Gearing up again: Boise State football opens spring practice Monday

ccripe@idahostatesman.comMarch 10, 2014 


    Monday: First spring practice

    March 20: Closed scrimmage

    April 5: Open scrimmage, 5 p.m.

    April 12: Spring Game, 5 p.m.

    April 14: Last spring practice

    Aug. 1: First day of fall camp

    Aug. 28: Opener vs. Ole Miss in Atlanta

The spring plan: Create an identity.

The Boise State football team begins its first spring ball under coach Bryan Harsin and a mostly new staff on Monday.

Fifteen practices later, Harsin hopes the Broncos will have a good idea of what kind of team they will be in 2014. That identity will be based on what Harsin calls "DNA plays" - the staples of the offensive, defensive and special teams schemes.

"I want to have an identity for going into the summer," he said. "… If we have those DNA plays in place and we're good at it, then we can build a whole lot from it."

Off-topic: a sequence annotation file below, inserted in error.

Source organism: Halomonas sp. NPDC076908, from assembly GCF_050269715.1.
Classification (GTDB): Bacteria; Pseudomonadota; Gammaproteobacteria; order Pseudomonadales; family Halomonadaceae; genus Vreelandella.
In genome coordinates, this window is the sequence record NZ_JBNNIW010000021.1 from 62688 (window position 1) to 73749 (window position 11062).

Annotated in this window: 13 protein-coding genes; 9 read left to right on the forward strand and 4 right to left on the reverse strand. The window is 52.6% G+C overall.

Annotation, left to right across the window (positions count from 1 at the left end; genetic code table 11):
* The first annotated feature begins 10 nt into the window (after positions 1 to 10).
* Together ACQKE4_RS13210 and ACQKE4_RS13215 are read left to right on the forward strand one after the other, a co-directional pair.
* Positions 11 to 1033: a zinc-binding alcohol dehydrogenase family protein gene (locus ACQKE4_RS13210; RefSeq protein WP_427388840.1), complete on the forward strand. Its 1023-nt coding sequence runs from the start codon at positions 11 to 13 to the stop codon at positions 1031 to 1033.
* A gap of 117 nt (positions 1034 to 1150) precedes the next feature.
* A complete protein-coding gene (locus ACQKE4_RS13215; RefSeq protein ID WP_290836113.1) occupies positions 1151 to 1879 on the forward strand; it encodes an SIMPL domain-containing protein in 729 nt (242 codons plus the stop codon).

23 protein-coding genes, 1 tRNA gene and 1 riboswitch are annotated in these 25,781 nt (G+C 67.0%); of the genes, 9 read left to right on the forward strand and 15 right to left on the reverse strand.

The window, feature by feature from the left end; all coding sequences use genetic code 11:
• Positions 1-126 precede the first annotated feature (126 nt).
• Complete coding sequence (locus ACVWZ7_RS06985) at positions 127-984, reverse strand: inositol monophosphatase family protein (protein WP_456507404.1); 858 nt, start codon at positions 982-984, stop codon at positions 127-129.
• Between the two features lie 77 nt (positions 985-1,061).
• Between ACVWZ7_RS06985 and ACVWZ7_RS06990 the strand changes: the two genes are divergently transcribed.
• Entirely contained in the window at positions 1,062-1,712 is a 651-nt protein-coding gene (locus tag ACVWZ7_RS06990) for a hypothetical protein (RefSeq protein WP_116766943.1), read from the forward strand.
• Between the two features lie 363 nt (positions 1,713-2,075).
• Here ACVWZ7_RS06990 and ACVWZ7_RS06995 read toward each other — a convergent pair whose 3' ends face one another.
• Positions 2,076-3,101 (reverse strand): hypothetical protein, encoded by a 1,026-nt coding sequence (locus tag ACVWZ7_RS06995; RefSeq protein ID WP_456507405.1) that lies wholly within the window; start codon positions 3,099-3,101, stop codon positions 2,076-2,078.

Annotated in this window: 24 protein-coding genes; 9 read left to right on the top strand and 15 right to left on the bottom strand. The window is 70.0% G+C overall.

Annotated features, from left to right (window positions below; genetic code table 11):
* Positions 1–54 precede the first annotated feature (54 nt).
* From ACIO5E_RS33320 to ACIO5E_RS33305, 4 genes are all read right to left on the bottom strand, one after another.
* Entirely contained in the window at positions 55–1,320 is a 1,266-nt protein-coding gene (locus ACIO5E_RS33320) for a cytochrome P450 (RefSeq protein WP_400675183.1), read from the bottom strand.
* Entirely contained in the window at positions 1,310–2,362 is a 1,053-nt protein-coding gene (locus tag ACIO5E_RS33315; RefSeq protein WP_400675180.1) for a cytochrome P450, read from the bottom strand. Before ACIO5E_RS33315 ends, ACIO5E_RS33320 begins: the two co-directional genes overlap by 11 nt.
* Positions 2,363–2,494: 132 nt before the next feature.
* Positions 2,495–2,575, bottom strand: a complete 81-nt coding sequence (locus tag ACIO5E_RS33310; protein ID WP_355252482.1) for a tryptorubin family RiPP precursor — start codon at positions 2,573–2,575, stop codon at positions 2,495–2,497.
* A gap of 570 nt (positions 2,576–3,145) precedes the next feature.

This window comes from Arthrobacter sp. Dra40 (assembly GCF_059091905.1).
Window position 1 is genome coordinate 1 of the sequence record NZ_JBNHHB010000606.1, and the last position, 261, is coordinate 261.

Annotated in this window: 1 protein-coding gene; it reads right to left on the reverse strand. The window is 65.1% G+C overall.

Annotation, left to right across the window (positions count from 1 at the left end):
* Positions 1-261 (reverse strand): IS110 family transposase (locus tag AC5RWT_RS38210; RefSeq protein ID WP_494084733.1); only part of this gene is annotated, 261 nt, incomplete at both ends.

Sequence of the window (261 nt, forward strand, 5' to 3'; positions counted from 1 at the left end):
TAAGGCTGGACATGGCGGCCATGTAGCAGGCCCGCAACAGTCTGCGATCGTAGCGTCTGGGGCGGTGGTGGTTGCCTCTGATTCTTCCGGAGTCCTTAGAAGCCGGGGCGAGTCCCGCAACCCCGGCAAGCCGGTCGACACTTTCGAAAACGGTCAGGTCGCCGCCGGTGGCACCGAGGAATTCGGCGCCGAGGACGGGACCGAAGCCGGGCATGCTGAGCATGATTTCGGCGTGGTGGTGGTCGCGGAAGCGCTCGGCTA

Harsin also wants to see three qualities in his players - discipline, toughness and conviction.

"I want to see the discipline to do what we need to do, the toughness that we want to create and the conviction for what we're doing - believing in what we're doing, believing in the system."


Offensive coordinator Mike Sanford's spring priorities: build toughness, develop execution and foster an attacking mindset.

"I want to see guys straining for their teammates, playing with a little nasty, having a chip on their shoulder," he said.

The Broncos will install a no-huddle, shotgun-based offense that is a combination of the playbook Harsin built at Boise State, Texas and Arkansas State, and the one Sanford worked with at Stanford. There will be new concepts, terms and processes for the players to digest.

"The biggest thing is getting to a place throughout this spring ball that we feel really good about where the execution is and the knowledge of the players within the system so that they can apply it when they have their player-led practices (this summer)," Sanford said.